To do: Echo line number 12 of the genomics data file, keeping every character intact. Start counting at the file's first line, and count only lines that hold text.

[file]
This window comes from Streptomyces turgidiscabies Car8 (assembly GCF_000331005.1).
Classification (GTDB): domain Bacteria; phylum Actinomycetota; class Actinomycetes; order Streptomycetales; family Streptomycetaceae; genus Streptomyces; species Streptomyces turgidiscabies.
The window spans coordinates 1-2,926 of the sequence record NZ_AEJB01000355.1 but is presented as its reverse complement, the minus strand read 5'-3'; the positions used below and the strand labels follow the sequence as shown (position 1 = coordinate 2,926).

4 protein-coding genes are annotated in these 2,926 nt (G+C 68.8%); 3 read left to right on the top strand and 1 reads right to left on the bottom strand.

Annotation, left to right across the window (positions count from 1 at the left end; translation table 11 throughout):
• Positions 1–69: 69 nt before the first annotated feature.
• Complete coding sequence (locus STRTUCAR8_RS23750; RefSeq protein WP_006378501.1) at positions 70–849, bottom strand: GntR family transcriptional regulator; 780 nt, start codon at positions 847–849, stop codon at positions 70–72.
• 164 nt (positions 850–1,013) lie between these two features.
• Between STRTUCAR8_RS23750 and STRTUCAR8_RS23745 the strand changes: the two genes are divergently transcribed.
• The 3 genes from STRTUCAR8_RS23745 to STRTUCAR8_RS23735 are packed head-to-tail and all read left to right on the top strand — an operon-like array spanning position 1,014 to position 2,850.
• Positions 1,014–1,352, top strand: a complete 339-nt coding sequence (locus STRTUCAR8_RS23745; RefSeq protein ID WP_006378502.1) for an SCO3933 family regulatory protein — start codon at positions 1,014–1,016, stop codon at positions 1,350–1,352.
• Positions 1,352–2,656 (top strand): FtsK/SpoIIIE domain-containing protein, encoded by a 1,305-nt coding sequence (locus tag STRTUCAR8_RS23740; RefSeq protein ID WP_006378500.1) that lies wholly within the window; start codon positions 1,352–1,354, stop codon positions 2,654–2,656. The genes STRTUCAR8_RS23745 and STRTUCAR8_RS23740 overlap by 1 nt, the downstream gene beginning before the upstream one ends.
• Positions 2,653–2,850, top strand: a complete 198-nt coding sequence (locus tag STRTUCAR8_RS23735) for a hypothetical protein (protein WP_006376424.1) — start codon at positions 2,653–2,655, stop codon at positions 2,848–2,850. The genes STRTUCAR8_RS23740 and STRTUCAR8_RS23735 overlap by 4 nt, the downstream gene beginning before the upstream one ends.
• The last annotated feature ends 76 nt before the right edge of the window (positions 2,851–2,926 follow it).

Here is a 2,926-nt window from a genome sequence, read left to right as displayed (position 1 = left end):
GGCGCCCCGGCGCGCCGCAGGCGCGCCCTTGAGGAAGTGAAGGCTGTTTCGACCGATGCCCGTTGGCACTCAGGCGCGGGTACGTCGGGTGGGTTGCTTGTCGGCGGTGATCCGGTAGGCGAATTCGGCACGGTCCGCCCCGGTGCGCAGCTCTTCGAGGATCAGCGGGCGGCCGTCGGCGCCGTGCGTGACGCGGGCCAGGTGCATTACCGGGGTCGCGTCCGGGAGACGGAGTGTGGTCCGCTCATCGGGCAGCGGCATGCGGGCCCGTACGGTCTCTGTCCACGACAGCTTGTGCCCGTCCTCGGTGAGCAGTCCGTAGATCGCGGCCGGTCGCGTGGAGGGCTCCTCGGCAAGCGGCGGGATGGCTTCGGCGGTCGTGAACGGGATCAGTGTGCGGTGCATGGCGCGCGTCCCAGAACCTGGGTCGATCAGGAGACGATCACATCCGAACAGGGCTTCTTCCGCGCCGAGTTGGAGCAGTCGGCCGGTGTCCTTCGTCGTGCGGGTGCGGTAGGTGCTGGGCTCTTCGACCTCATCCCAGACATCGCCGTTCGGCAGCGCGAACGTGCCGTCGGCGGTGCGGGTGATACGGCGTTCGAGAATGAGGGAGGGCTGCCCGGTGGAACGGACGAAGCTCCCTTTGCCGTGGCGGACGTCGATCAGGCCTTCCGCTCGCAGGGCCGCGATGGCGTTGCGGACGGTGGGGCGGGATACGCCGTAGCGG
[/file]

• Positions 1,352–2,656 (top strand): FtsK/SpoIIIE domain-containing protein, encoded by a 1,305-nt coding sequence (locus tag STRTUCAR8_RS23740; RefSeq protein ID WP_006378500.1) that lies wholly within the window; start codon positions 1,352–1,354, stop codon positions 2,654–2,656. The genes STRTUCAR8_RS23745 and STRTUCAR8_RS23740 overlap by 1 nt, the downstream gene beginning before the upstream one ends.